It is 5:15 a.m. when I get in my little grey Micra Nissan rental car. The pre-dawn sky is laced with clouds showing just a pale tinge of pink around the edges. The weather forecast said it will be 32 degrees today. I set off on the dusty dirt track from my guest house, direction Addo Elephant National Park, 15 km away. Breakfast has been promised upon my return. Not a soul in sight, let alone any other two or four legged specimen. I only get a racuous send-off from the top of the trees: the bird world is announcing a new day. When I am on the paved road, a little voice inside me asks timidly “what in this world’s name is a 50+, fairly civilized lady doing alone in the middle of the African nowhereland?” A pragmatic voice inside me answers: “going to see elephants, now keep driving”.
At 5:39 a.m. I come upon the entrance of the National Park and am greeted by a cheerful toll-taker: “where to, m”am?”, “to the 6 a.m. game drive, sir” says I. The red and white gate post opens. Indeed, we end up being 9 individuals who set off in an open converted jeep with raised seats and canopy. “Good morning, my name is Mpumi” our khaki uniformed guide is almost too jolly for such an early expedition. Mpumi goes on to explain that this part of the Park is about 13.500 ha (out of a total of 164.000 ha), established in the 1931. There are lots of animals, but there is absolutely no guarantee that we will see anything more exotic than Kudu antelope and Warthog (of the pig family), because there are over 2000 of each of these animals. And almost certainly we will not see elephants at this time of the morning because it is too cold and they like it to be toasty warm before they come down to any watering hole. Big disappointment all round. Mpumi consoles us by saying that we just may see lions, they are more apt to be out in the morning (or evening) because of the cooler temperatures. However, because there are no fences within the Park, the animals are free to roam around wherever they wish and it is not possible to cover 13.500 hectares in 2 hours, so he will do his best to find as much wildlife as possible.
Shortly after setting off, we do see both Kudu and Warthogs, calmly grazing in the bush, fairly close to the road, totally oblivious to the jeep. A bush hare is next, scampering off into the thorny undergrowth. The animals are getting smaller: next is a flightless dung beetle (this type only at home here in Addo, nowhere else in the world), working assiduosly on getting a nice fresh dung ball round and rolling. He and his mates remind me of Sisyphus forever trying to roll the world uphill. It is, indeed, astonishing to see this black beetle, about 5 cm long, work at getting a dung ball several times its size to be completely round and then pushing it uphill (couldn’t do it downhill, the ball would roll away from the little guy). By now at least an hour has gone by (of the two hour drive) and we are all wondering, is this it, no more wildlife?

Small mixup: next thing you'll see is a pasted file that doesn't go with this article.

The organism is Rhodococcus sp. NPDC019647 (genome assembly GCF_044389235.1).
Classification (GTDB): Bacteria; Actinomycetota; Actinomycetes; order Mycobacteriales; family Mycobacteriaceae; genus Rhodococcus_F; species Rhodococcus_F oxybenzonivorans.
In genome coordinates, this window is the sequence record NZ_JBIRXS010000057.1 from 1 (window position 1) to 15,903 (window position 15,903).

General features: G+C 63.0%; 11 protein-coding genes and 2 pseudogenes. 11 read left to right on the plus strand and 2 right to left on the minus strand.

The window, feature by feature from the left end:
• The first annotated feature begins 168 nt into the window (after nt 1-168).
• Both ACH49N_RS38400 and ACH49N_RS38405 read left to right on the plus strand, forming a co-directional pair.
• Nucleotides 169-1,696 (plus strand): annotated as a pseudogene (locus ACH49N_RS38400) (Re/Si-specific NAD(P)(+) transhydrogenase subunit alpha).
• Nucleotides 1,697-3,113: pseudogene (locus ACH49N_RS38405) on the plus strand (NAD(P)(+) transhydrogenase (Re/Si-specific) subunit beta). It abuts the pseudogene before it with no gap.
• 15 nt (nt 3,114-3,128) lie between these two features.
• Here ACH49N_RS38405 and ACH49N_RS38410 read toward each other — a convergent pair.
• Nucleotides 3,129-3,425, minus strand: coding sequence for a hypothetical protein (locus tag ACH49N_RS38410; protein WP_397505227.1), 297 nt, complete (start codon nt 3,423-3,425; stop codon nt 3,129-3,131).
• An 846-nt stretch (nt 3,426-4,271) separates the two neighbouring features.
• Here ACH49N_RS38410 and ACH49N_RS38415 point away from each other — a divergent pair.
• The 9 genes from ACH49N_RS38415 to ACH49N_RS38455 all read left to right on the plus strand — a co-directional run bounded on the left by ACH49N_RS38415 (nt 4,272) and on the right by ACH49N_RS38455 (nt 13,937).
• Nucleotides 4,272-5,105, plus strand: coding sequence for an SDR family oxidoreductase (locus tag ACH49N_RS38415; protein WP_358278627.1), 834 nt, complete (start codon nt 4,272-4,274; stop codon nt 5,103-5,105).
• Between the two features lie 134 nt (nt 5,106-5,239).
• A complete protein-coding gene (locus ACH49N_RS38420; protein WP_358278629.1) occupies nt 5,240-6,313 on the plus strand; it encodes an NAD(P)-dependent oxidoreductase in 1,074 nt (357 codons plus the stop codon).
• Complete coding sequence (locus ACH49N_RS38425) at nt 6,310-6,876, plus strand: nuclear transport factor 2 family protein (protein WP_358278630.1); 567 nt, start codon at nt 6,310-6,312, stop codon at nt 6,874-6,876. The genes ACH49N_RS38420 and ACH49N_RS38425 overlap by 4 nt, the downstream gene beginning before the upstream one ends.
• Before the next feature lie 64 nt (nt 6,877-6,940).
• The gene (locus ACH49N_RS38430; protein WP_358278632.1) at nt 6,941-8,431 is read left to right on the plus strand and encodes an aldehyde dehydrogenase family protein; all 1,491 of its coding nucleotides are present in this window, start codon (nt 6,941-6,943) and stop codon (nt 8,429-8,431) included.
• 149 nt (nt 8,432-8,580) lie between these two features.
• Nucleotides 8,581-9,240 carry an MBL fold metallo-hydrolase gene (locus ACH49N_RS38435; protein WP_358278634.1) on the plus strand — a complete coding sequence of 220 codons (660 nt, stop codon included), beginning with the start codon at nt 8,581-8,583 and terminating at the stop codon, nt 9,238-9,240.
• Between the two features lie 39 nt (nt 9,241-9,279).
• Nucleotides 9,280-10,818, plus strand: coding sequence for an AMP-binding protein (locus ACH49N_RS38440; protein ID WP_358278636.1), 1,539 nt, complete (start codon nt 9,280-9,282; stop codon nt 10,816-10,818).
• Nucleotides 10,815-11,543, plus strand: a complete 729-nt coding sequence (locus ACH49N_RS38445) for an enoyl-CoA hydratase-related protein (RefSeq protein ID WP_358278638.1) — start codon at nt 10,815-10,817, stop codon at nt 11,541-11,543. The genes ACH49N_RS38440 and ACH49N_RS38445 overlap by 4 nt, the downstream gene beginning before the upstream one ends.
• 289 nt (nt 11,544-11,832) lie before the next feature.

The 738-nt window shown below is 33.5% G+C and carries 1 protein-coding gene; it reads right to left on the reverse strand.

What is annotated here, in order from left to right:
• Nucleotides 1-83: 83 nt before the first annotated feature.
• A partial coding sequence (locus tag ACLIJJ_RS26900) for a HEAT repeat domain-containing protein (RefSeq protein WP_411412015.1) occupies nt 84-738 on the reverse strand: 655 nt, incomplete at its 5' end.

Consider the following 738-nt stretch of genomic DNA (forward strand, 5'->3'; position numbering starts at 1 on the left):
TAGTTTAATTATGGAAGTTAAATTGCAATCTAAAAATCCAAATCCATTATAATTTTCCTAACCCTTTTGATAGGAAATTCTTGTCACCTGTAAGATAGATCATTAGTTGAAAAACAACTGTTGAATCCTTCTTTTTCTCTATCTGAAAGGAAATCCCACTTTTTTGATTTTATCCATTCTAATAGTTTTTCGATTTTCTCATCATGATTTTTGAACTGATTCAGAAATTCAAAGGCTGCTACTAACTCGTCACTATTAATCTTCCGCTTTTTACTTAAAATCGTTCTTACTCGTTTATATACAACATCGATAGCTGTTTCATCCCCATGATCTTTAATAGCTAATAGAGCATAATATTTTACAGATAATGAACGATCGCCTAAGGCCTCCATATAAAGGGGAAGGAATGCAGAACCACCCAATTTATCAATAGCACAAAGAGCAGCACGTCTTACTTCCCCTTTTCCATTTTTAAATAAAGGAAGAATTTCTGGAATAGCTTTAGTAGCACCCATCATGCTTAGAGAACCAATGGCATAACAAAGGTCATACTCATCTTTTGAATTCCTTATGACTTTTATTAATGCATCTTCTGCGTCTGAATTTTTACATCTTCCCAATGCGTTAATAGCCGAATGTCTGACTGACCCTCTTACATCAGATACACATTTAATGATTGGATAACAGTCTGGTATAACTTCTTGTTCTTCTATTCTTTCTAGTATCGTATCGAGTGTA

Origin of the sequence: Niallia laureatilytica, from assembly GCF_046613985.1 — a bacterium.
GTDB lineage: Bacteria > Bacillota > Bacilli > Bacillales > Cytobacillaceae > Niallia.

But then, off onto a dirt track and around an umpteenth bend – I am glad Mpumi knows where he is going, it all looks the same to me – and there, in the distance, on a ridge above a watering hole, sits a regal young lion, flowing mane and hall, looking just like the MGM lion in the movies, about to roar. Only he doesn’t roar, just slowly gets up and strides – exactly on top of the ridge – to exit stage right into the bushes. Over and out goes Nomad, as we learn he is called. He is one of three male lions in the National Park, about 3 years old and has not mated yet, still living the solitary bachelor life.
I decide there is nothing else to do but to come back another time if I want to even have a chance to see any elephants. I book the 3 p.m. drive that same day. As it only costs 180 Rand (about 18 Euro) per game drive, I figure it is worth it, as I don’t necessarily see myself coming back to this neck of the woods – ooops, bush, anytime soon. Same procedure as in the morning, only this time there are a few more two-legged local and visitor specimen hanging around and the thermometer has definitely reached 32 degrees with a warm, not cool, nicely dry breeze. I am grateful for the jeep not having any windows.
We get to see even less than in the morning (other than Kudu and Warthogs): This time the smallest animal is a leopard-spotted tortoise wanting to make a getaway through the enclosure that surrounds all 13.500 hectares. The driver stops, picks up the tortoise to show us the spots better and sets it down in the bush, facing away from the fence. Again it is about an hour into the drive (maybe this is all part of a plan?), when we make out some large brown rocks in the distance. Upon getting closer, the rocks move and they turn out to be elephants who have already been to the watering hole, rolled in the mud and now have a perfect camouflage (as we say in theater, costume and make-up). All in all, there are about 50 (out of over 420 currently in the Park) of these kind pachyderms, going about their business of eating bush and rolling in mud. There are a large number of baby and teenage elephants and we learn that the youngest is one month old (he is not in this herd) and the oldest one in the Park is 63 years old. The babies drink about 10 liters of milk per day and are only weaned from their mother when they grow taller than being able to get under her belly.
Other than the lions and elephants, there are three black rhinoceros, buffalo, wildebeest and several kinds of antelopes. All on their day off, it seems, over the hills somewhere, roaming this endess land.
Fully satisfied, I return home to my spa guest house for another round of being pampered and dreaming of rolling around in mud, just like the elephants – that treatment is sadly not included in my wellness plan!